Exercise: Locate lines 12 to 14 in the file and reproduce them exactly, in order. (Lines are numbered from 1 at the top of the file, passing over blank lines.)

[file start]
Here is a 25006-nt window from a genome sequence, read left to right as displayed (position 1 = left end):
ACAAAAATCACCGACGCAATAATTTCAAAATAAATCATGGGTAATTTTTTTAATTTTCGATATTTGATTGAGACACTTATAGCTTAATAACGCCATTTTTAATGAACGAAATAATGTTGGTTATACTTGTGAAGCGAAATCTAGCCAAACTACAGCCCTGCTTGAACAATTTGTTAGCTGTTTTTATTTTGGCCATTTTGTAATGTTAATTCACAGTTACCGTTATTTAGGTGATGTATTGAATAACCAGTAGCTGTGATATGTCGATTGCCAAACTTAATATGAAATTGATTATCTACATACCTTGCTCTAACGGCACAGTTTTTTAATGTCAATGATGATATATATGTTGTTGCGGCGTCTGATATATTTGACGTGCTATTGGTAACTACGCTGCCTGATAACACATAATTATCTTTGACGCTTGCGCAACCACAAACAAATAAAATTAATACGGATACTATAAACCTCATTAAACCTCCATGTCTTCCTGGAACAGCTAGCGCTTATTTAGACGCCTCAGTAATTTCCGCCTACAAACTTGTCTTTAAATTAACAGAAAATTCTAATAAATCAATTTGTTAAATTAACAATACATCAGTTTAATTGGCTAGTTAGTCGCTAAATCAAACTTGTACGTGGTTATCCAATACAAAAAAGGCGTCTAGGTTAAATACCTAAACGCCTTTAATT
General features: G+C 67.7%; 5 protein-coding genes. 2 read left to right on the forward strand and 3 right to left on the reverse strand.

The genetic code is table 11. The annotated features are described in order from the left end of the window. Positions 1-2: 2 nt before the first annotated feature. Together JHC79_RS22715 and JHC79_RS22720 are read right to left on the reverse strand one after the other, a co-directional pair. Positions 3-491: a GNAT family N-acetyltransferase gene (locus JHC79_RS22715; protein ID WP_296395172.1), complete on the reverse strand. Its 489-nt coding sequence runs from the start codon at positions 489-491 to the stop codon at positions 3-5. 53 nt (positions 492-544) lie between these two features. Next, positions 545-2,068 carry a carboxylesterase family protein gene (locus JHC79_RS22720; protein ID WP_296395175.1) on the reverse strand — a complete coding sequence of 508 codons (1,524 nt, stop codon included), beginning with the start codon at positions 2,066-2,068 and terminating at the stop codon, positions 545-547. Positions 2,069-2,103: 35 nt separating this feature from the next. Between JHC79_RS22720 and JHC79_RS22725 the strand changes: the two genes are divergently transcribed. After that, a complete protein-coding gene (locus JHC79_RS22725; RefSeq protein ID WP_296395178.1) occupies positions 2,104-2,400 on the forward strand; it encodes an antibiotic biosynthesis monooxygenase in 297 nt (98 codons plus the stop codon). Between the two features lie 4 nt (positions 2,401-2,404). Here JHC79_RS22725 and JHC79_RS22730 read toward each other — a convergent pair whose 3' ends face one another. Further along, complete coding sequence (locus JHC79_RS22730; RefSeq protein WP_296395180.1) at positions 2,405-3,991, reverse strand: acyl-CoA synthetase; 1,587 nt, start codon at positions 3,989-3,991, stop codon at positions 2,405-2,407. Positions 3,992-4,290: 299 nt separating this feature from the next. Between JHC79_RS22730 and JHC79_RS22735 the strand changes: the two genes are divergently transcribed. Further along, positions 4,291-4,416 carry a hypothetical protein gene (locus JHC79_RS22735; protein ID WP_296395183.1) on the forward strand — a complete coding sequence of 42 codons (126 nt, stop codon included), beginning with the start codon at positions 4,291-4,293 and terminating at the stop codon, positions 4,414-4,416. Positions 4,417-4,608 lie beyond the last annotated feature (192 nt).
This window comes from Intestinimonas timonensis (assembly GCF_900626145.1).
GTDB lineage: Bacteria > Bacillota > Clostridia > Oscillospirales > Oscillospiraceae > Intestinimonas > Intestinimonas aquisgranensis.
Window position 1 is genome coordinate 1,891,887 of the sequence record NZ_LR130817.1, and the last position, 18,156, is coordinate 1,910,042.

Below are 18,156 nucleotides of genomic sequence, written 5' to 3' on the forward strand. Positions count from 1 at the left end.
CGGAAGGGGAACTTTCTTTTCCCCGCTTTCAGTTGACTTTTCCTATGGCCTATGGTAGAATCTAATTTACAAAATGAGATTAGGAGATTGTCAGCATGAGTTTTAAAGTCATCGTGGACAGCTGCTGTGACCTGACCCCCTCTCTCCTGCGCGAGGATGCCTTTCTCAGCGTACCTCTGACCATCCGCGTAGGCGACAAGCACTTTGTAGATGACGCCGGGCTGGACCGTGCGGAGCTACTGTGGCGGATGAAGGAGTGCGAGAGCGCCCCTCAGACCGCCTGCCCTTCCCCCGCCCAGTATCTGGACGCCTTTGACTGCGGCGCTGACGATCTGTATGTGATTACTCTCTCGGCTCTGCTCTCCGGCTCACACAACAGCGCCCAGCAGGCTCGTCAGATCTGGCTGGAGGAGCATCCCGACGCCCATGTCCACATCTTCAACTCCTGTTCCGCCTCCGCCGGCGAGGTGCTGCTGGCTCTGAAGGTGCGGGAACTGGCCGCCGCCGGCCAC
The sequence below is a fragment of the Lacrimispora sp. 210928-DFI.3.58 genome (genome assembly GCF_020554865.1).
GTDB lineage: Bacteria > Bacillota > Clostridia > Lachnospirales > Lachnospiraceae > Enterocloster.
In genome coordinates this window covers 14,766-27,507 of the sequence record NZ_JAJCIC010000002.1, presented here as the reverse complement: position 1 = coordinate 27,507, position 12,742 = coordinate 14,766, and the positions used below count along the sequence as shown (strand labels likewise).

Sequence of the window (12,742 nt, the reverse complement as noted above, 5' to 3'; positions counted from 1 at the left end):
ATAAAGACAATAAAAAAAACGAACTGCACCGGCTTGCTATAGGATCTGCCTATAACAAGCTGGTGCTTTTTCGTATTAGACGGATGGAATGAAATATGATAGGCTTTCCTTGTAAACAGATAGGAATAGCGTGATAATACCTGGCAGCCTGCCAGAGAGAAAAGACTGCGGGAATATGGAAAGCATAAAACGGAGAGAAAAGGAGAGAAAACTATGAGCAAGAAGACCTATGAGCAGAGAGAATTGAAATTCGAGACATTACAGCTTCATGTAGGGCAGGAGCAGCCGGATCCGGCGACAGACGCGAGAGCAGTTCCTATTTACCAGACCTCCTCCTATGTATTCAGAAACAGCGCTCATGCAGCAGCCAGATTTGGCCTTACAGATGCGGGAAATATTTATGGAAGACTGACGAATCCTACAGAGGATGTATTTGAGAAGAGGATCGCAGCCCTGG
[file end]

In genome coordinates this window covers 14,766-27,507 of the sequence record NZ_JAJCIC010000002.1, presented here as the reverse complement: position 1 = coordinate 27,507, position 12,742 = coordinate 14,766, and the positions used below count along the sequence as shown (strand labels likewise).

Sequence of the window (12,742 nt, the reverse complement as noted above, 5' to 3'; positions counted from 1 at the left end):
ATAAAGACAATAAAAAAAACGAACTGCACCGGCTTGCTATAGGATCTGCCTATAACAAGCTGGTGCTTTTTCGTATTAGACGGATGGAATGAAATATGATAGGCTTTCCTTGTAAACAGATAGGAATAGCGTGATAATACCTGGCAGCCTGCCAGAGAGAAAAGACTGCGGGAATATGGAAAGCATAAAACGGAGAGAAAAGGAGAGAAAACTATGAGCAAGAAGACCTATGAGCAGAGAGAATTGAAATTCGAGACATTACAGCTTCATGTAGGGCAGGAGCAGCCGGATCCGGCGACAGACGCGAGAGCAGTTCCTATTTACCAGACCTCCTCCTATGTATTCAGAAACAGCGCTCATGCAGCAGCCAGATTTGGCCTTACAGATGCGGGAAATATTTATGGAAGACTGACGAATCCTACAGAGGATGTATTTGAGAAGAGGATCGCAGCCCTGG